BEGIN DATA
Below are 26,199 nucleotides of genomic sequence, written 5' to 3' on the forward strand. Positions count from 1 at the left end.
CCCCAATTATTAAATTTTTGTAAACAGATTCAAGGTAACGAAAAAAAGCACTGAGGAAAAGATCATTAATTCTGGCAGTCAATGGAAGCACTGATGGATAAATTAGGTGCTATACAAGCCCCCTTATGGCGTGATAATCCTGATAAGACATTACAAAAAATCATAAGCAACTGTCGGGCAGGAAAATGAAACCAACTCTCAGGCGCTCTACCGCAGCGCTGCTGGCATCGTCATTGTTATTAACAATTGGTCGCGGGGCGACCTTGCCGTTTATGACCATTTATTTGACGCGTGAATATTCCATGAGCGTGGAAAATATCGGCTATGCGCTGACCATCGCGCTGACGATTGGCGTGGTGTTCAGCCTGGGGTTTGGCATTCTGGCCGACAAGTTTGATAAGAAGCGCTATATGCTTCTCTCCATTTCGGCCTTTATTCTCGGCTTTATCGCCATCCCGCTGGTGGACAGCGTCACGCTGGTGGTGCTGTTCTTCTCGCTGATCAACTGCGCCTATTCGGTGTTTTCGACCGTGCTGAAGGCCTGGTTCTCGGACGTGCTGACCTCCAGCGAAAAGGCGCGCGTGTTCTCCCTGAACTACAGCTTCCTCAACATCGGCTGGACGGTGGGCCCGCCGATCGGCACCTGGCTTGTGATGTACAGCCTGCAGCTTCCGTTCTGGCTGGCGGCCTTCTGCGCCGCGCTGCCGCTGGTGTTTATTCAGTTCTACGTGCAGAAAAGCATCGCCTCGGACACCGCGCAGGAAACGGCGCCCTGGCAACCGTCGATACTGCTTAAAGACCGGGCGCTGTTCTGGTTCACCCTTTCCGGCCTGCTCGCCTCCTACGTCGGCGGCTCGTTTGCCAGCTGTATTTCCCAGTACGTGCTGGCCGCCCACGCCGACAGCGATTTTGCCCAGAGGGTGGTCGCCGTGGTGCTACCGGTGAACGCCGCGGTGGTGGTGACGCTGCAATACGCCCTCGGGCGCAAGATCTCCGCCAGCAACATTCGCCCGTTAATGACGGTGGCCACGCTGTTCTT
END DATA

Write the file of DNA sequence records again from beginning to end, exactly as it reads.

Below are 26,199 nucleotides of genomic sequence, written 5' to 3' on the forward strand. Positions count from 1 at the left end.
CCCCAATTATTAAATTTTTGTAAACAGATTCAAGGTAACGAAAAAAAGCACTGAGGAAAAGATCATTAATTCTGGCAGTCAATGGAAGCACTGATGGATAAATTAGGTGCTATACAAGCCCCCTTATGGCGTGATAATCCTGATAAGACATTACAAAAAATCATAAGCAACTGTCGGGCAGGAAAATGAAACCAACTCTCAGGCGCTCTACCGCAGCGCTGCTGGCATCGTCATTGTTATTAACAATTGGTCGCGGGGCGACCTTGCCGTTTATGACCATTTATTTGACGCGTGAATATTCCATGAGCGTGGAAAATATCGGCTATGCGCTGACCATCGCGCTGACGATTGGCGTGGTGTTCAGCCTGGGGTTTGGCATTCTGGCCGACAAGTTTGATAAGAAGCGCTATATGCTTCTCTCCATTTCGGCCTTTATTCTCGGCTTTATCGCCATCCCGCTGGTGGACAGCGTCACGCTGGTGGTGCTGTTCTTCTCGCTGATCAACTGCGCCTATTCGGTGTTTTCGACCGTGCTGAAGGCCTGGTTCTCGGACGTGCTGACCTCCAGCGAAAAGGCGCGCGTGTTCTCCCTGAACTACAGCTTCCTCAACATCGGCTGGACGGTGGGCCCGCCGATCGGCACCTGGCTTGTGATGTACAGCCTGCAGCTTCCGTTCTGGCTGGCGGCCTTCTGCGCCGCGCTGCCGCTGGTGTTTATTCAGTTCTACGTGCAGAAAAGCATCGCCTCGGACACCGCGCAGGAAACGGCGCCCTGGCAACCGTCGATACTGCTTAAAGACCGGGCGCTGTTCTGGTTCACCCTTTCCGGCCTGCTCGCCTCCTACGTCGGCGGCTCGTTTGCCAGCTGTATTTCCCAGTACGTGCTGGCCGCCCACGCCGACAGCGATTTTGCCCAGAGGGTGGTCGCCGTGGTGCTACCGGTGAACGCCGCGGTGGTGGTGACGCTGCAATACGCCCTCGGGCGCAAGATCTCCGCCAGCAACATTCGCCCGTTAATGACGGTGGCCACGCTGTTCTT